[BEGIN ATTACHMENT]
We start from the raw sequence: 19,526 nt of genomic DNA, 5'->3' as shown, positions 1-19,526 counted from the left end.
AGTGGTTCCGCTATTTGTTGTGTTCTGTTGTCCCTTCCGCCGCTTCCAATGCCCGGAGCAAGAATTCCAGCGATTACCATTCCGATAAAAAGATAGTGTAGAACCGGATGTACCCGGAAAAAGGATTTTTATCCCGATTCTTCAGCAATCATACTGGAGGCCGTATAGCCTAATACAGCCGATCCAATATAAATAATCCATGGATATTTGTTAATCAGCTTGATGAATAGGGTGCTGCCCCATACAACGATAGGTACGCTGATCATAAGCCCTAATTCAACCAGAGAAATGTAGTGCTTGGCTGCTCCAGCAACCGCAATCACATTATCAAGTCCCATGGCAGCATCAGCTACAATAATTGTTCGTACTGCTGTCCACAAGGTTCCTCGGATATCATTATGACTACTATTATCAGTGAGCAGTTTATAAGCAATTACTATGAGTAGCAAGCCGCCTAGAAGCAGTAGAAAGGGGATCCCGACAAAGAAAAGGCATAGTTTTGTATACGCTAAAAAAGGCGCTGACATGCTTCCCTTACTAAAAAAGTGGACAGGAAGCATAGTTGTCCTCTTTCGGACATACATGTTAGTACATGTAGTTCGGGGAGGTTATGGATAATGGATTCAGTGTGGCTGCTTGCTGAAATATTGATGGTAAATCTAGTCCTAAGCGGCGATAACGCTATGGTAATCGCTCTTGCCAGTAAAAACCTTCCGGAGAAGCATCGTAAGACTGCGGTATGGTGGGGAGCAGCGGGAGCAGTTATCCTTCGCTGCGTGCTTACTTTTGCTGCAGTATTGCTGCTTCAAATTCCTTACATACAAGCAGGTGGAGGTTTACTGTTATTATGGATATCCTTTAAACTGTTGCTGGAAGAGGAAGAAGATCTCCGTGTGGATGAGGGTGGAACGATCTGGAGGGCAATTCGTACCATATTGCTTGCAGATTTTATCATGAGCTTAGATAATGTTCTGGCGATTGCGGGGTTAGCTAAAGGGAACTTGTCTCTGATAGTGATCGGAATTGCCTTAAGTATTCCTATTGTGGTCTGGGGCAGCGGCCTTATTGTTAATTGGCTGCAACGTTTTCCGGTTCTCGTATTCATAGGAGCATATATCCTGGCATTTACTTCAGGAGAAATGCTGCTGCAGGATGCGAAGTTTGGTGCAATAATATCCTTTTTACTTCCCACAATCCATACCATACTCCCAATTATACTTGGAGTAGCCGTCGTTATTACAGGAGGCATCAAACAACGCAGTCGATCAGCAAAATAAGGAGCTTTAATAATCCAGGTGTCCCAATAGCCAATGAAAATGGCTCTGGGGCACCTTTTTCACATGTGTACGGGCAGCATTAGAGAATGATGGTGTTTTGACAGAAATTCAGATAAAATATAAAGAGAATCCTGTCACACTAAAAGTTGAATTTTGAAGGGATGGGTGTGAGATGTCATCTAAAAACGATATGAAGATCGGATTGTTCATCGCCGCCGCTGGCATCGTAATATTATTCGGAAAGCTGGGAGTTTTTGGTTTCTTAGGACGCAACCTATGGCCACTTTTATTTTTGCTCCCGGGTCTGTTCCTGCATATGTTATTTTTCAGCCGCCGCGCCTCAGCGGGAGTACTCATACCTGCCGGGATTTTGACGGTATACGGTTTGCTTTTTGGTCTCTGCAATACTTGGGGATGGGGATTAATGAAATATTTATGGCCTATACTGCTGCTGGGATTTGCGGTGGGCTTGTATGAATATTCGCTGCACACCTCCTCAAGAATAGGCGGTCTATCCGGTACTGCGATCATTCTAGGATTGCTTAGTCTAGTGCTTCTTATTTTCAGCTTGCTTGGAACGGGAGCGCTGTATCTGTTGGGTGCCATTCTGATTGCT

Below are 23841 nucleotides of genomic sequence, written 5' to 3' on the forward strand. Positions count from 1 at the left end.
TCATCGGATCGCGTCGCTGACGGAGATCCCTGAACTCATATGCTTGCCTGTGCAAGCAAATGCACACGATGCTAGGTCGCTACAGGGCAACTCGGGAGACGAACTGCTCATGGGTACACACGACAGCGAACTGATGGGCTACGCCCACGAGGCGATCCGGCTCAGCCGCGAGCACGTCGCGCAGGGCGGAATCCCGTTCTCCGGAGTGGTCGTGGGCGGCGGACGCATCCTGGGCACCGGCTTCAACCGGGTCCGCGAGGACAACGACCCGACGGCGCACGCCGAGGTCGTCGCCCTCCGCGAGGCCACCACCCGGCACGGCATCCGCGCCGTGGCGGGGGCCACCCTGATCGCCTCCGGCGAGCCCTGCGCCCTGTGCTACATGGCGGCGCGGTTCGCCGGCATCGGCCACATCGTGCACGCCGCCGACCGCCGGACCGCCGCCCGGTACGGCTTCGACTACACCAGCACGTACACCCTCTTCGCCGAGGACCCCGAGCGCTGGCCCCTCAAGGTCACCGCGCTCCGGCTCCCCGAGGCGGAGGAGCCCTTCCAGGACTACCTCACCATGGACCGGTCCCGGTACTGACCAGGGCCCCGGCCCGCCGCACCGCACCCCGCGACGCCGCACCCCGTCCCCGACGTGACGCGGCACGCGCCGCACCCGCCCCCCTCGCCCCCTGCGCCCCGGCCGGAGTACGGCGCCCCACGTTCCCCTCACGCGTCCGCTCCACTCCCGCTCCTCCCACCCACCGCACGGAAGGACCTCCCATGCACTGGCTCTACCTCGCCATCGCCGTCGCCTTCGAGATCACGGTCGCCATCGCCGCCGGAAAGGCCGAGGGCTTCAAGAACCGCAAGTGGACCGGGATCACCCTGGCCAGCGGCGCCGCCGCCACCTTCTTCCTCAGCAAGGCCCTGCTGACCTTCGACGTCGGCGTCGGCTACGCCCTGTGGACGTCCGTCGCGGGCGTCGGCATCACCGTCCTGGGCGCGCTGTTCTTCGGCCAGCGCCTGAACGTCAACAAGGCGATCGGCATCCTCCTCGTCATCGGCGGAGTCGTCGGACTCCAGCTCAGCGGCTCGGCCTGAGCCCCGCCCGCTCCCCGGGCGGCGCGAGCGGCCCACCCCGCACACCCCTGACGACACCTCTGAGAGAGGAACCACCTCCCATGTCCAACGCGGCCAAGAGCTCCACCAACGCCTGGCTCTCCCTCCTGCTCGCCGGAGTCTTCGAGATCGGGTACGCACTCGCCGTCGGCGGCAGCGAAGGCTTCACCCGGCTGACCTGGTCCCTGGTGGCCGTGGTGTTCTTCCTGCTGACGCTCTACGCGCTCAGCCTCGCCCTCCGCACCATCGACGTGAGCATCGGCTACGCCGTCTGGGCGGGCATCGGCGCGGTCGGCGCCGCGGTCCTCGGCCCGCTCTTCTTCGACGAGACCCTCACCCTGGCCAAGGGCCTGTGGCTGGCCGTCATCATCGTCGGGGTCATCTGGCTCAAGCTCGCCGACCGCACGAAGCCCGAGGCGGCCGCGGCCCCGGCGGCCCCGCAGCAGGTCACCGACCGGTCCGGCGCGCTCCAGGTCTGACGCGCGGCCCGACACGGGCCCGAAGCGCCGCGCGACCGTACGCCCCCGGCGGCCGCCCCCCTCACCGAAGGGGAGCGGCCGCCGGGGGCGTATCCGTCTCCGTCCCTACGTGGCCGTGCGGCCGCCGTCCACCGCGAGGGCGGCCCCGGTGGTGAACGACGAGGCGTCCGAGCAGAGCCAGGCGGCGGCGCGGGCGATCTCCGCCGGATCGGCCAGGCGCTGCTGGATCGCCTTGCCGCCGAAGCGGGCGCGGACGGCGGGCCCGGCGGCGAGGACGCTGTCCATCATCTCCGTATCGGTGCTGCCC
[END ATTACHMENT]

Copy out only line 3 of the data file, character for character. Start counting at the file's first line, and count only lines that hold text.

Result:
Below are 23841 nucleotides of genomic sequence, written 5' to 3' on the forward strand. Positions count from 1 at the left end.